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Mavic Ksyrium Pro Carbon SL review

Mavic Ksyrium Pro Carbon SL front wheel
23 Sep 2015
Verdict:

Mavic has spruced up its range for 2015, so we've taken a close look at the Ksyrium Pro Carbon SL.

Price: 
£1,350

It has always slightly perplexed me why a French company would invent a word with a silent ‘k’ to name a product it could literally have called anything. But whatever the reason, the Ksyrium name (pronounced sear-ree-umm by the way) has proved as enduring as the wheels that bear it.

Launched in 1999, the Ksyrium quickly became the benchmark for low profile, lightweight alloy hoops, and in its own way cemented the industry shift from handbuilt to factory built wheels, where everything from the bearings to the spoke nipples are designed by one company and assembled by machine. It’s a philosophy that’s still at the heart of the Ksyrium range, and shines through in the latest Pro Carbon SLs.

Kspeed and kcomfort

Strangely for a wheel series with lightweight qualities at its heart, this is the first time a carbon fibre rim has appeared in the Ksyrium line-up, although its introduction is about more than just satisfying the consumer thirst for carbon. ‘Braking is 48% better than our carbon competitors,’ says Mavic’s product manager, Maxime Brunand. ‘The tubular version of the Carbon Pro SL is just 1,190g, which makes it our lightest ever Ksyrium, but crucially we have made the rim wider for lower rolling resistance and better ride quality.’

Mavic Ksyrium Pro Carbon SL rim

The current consensus is that wider tyres roll faster than narrower tyres because the tyre’s contact patch is shorter, and that a tyre with a larger volume is more comfortable as it can be run at lower pressure. Thus, when Brunand says the Pro Carbons have gone ‘wider’ he means that the rim bed – the distance between the hook beads on the clincher – is 17mm (with the wheel presenting a 24mm-wide external profile), and the tyres that come specced as standard on both the clincher and tubular versions have gone from 23c to 25c.

According to Mavic, the maths goes like this: a 17.7% increase in tyre air volume decreases rolling resistance by 13%. Furthermore, Mavic’s testing shows that a 25c tyre on a 17mm rim bed inflated to 80psi has the same rolling resistance as a 23c tyre on a 15mm rim bed run at 100psi. However, the 80psi tyre will deform more readily over road bumps because of the lower pressure, thereby making the ride smoother, as well as offering more grip in the corners. Win-win in theory.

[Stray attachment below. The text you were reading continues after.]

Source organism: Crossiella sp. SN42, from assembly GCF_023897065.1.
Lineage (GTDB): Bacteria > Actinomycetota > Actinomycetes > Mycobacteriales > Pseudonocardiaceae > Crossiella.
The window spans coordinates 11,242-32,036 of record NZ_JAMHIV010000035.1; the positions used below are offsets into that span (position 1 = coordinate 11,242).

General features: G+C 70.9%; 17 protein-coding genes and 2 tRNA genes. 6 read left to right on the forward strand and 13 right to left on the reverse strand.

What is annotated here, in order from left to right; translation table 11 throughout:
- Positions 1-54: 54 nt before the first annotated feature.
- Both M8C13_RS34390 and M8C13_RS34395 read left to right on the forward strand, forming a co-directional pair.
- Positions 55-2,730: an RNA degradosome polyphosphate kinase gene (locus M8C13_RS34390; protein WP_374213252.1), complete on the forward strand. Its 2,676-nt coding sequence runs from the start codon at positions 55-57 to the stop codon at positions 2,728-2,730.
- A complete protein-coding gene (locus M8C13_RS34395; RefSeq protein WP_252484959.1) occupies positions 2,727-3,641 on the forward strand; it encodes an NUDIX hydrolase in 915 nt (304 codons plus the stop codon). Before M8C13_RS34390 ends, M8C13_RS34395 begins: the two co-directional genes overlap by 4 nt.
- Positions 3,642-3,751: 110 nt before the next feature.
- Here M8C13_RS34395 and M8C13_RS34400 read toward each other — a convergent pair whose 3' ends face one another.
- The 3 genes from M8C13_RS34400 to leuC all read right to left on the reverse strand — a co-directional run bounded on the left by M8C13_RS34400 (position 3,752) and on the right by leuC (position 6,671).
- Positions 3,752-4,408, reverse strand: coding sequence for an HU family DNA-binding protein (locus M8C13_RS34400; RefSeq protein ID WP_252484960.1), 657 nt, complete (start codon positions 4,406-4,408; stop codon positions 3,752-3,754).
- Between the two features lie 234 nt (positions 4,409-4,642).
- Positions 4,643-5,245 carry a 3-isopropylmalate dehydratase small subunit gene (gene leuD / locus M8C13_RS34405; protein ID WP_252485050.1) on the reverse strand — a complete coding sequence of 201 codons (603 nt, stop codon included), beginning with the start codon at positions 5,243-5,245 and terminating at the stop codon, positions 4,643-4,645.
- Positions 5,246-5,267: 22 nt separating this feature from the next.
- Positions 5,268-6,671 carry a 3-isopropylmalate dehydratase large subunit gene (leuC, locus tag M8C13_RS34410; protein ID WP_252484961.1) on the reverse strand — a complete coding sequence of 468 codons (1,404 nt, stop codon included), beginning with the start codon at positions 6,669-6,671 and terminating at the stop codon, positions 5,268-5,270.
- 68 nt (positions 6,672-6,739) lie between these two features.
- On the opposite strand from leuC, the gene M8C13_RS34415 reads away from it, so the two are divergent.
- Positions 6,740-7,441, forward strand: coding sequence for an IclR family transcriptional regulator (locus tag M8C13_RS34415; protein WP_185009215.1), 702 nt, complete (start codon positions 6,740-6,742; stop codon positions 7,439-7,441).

In practice

Technically still at the top of the Ksyrium tree is the £1,600 R-Sys SLR, which I’ve found to be superb in every area bar one: comfort. At 1,295g (without tyres) they’re incredibly light; the carbon spokes make them extremely stiff and the Exalith braking surface (anodised and textured to increase durability and friction) is possibly as good as it gets – if a tad noisy for some. However, because of their stiffness they don’t help out in the road bump stakes, meaning that as good as they are for climbing, I wouldn’t spec them on an all-day ride. The Carbon Pros, though, really seem to plug that gap in the Ksyrium range – light and forgiving. At 1,390g for the clinchers they’re not quite as light as the R-Sys SLRs, but I was hard pressed to notice the difference.

From the off they roll with considerable ease, and thanks to the wider rim bed and larger volume Mavic Yksion tyres (don’t get me started on those phonetics), they keep rolling incredibly smoothly and with seemingly little effort, and that definitely told on one long descent where I topped out at 100.8kmh.

Mavic Ksyrium Pro Carbon SL hub

On another wheelset I might have been tentative to go so fast, but the Carbon Pros inspire confidence. They behave almost like a traditional steel-spoked handbuilt wheel (the spokes here are bladed alloy), and as such they track the road surface with surety and dissipate road buzz well. Getting bounced around on a bike can make things feel faster, but the Carbon Pros remained resolutely smooth as I cracked my all-time top speed. Mercifully the braking was equally smooth and well modulated with no nasty judders, just a progressive increase in stopping power as anchors were dropped.

While I spent most of my time on the clinchers, I did take the 1,190g tubular versions for a short spin too, and they were arguably even better, feeling perceptibly lighter and, thanks to the nature of tubular tyres, more assured through corners.

I’d still err towards the R-Sys SLRs for the die-hard climbers, as even though the tubular Carbon Pros are lighter they are not as stiff (and the clinchers are not as stiff and slightly heavier). I’d still plump for the Exalith alloy braking surface too, as carbon is never as good in the rain. But for a low-profile, lightweight set of carbon wheels for all-round riding, the Carbon Pro SLs – clincher or tubular – are just the ticket. In fact, they might just have set a new benchmark all over again.

Mavic Ksyrium Pro Carbon SL Tubular Clincher
Weight 1,190g 1,390g
Rim Depth 25mm 25mm
Rim Width 24mm 24mm
Spoke Count 18 F, 24 R 18 F, 24 R
Price £1,425 £1,350
Contact mavic.com

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